What happens when a client is facing multiple challenges and needs expertise beyond your scope of practice? Here’s how a geriatric care manager can help:
Have you ever had an elderly client whose needs and challenges affect your ability to help but fall beyond your scope of practice?
Chances are, your gut reaction is to make a referral. But as you consider your professional network, you’re at a loss for which of your connections would be able to step in.
That’s only natural: we all gravitate toward others whose interests align in some way with our own. In our professional life, we tend to keep to our own “lanes,” interacting almost exclusively with those who have similar practices (and perhaps a few trusted others who naturally complement the work we do).
It may well be that the people in your “lane” are not the ones who can give your aging clients the type of help they need.
Who in Your Professional Network Can Help Aging Clients?
In scanning your network with an elderly client in mind, you may come up with one primary grouping of professionals, consisting of one or possibly more of the following categories:
1) Legal and financial advisors:
- Estate Planning Attorneys
- Elder Law Attorneys
- Tax Law Attorneys
- Financial Planners
- Investment Brokers
- Insurance Brokers
2) Medical and paramedical professionals:
- MDs – both Generalists and Specialists
- Home Health/Hospice Specialists
- Nursing Facility/Rehab Specialists
- Hospital Staff
- Medical Equipment Specialists
- Outpatient Service Providers
3) Psychological and social experts:
- Psychologists and Psychotherapists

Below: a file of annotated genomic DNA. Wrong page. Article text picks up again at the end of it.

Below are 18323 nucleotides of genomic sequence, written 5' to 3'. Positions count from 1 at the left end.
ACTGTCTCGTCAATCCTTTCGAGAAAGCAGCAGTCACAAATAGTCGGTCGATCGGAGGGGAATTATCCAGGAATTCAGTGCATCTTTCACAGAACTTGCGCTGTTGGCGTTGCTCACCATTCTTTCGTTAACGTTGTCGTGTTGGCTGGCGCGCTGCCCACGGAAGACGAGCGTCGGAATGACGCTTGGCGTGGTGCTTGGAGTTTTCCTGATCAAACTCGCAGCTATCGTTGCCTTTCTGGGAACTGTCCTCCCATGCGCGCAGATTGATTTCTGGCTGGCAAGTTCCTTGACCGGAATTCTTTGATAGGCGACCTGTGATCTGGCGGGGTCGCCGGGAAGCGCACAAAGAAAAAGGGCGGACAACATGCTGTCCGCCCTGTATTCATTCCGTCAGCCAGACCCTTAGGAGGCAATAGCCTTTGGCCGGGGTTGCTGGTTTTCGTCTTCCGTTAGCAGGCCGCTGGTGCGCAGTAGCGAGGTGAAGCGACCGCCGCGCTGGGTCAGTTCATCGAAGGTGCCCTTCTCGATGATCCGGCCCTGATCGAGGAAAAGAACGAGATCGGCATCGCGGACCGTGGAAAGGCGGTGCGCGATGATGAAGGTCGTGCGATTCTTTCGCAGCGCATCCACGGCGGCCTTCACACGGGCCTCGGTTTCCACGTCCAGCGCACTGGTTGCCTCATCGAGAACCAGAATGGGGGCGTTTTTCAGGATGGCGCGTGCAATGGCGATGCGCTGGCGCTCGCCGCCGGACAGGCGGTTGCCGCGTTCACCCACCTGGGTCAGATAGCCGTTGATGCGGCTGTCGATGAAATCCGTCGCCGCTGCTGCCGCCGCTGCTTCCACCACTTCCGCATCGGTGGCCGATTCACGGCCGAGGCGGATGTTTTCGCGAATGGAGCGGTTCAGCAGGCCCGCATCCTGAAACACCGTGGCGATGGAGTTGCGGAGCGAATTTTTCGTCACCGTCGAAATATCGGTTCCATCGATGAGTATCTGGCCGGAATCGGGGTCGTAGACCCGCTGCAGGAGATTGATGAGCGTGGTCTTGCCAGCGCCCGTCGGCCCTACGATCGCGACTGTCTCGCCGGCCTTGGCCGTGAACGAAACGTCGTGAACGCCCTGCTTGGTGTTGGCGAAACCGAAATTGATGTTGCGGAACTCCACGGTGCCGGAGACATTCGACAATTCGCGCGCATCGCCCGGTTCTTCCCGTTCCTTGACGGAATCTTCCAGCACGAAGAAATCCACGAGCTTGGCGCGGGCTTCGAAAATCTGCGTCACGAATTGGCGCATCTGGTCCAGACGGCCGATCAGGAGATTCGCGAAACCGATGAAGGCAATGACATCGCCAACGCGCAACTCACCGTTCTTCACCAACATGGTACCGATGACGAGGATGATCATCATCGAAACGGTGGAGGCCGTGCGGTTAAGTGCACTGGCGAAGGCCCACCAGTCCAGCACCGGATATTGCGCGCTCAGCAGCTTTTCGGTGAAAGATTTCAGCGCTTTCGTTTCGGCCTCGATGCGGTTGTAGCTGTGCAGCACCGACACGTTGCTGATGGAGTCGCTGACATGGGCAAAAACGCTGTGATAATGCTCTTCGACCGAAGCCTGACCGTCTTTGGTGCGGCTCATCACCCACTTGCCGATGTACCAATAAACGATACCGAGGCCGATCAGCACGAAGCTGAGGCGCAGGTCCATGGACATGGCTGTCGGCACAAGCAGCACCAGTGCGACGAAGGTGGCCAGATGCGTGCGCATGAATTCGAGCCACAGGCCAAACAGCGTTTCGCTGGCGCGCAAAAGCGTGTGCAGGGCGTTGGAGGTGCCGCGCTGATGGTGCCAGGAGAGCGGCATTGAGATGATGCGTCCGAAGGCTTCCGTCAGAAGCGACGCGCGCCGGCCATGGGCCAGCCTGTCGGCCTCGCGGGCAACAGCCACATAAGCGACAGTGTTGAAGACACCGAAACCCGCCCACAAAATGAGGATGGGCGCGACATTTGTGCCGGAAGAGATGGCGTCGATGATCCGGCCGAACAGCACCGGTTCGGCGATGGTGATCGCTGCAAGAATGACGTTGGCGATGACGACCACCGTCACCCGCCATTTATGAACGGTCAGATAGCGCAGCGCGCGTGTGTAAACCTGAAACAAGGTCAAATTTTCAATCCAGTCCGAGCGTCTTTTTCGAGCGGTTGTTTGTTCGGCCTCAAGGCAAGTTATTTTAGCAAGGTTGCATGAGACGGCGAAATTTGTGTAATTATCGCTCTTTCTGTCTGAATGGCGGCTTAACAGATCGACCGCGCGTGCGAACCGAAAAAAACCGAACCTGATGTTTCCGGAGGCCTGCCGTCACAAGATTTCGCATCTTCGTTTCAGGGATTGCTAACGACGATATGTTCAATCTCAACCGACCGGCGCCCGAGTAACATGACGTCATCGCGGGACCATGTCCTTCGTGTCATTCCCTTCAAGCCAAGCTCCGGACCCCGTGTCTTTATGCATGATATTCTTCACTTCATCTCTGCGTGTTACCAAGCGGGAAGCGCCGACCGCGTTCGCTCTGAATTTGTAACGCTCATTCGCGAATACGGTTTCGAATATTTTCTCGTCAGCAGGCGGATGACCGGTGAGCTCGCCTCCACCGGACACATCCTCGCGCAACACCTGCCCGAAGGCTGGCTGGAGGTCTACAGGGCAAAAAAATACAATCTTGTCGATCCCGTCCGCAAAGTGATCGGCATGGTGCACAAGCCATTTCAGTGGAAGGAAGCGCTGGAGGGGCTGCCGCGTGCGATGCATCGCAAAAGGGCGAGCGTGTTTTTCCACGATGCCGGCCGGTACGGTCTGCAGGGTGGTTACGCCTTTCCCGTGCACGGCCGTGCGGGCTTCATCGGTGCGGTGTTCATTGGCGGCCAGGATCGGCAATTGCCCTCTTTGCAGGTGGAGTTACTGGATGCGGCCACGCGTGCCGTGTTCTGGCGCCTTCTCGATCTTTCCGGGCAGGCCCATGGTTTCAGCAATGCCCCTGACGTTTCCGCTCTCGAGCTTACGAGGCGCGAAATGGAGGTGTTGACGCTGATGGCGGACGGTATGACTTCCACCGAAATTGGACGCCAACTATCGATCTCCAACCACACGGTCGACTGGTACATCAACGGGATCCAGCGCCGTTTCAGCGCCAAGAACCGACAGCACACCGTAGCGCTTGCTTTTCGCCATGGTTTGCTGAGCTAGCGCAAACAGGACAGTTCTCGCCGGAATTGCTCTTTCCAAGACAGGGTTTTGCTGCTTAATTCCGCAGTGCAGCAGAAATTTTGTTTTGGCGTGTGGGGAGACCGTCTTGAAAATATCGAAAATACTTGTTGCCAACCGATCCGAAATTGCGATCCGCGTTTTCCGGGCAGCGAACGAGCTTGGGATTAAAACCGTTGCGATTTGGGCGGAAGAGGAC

- Social Workers
- Senior Living Staff
- Care Managers
- Senior Center Staff
- Enrichment Specialists
- Eligibility/Public Benefits Consultants
If you’re a tax attorney, when is the last time you referred a client to a psychology professional? Or if you’re an MD, when is the last time you gave a patient your accountant’s business card?
It probably hasn’t happened in a long while, if ever. Why? Because it can be uncomfortable to break out of your professional lane. Within your network, there’s a mutual understanding about procedures and best practices. When you reach out to a peer, you understand each other. In other words, you speak the same language.
This is where a special group of professionals trained to translate the complex needs of older adults into concrete terms and facilitate communication and collaboration among the legal/financial, medical, and psychological communities comes in.
How a Geriatric Care Manager Adds Value to Your Services
Over my thirty-plus years of working with families and their aging parents, I have seen again and again how credentialed geriatric care managers or Aging Life Care Professionals™ can serve as bridges between different professional groups. With their specialized training, skills, and experience, geriatric care managers prove invaluable in multiple ways—to elderly clients, to family caregivers, and to professional advisors alike.
To illustrate my point, let’s imagine you’re an attorney. Three adult siblings hire you to execute estate planning documents while their mother, who was recently diagnosed with dementia, still has the capacity. That’s a relatively straightforward legal request, but how do you respond when the children raise other issues relating to their mother’s condition? This family would certainly benefit from learning about:
- Social day care
- Support groups for families coping with dementia
- ID bracelets and other risk mitigation strategies
- Home safety inspections
- Driving resources
- Education resources
- Home care vs. dementia care facilities
Because you are not likely to have the know-how to help them navigate this landscape, incorporating the right geriatric care managers or Aging Life Care Professionals™ into your network will thus add immense value to your services. You’ll be able to respond smoothly and swiftly to whatever need your elderly clients may have. You will become a trusted source not only for your specific area of expertise but also, for helping make the connections that can make a powerful difference in all areas of a senior’s life.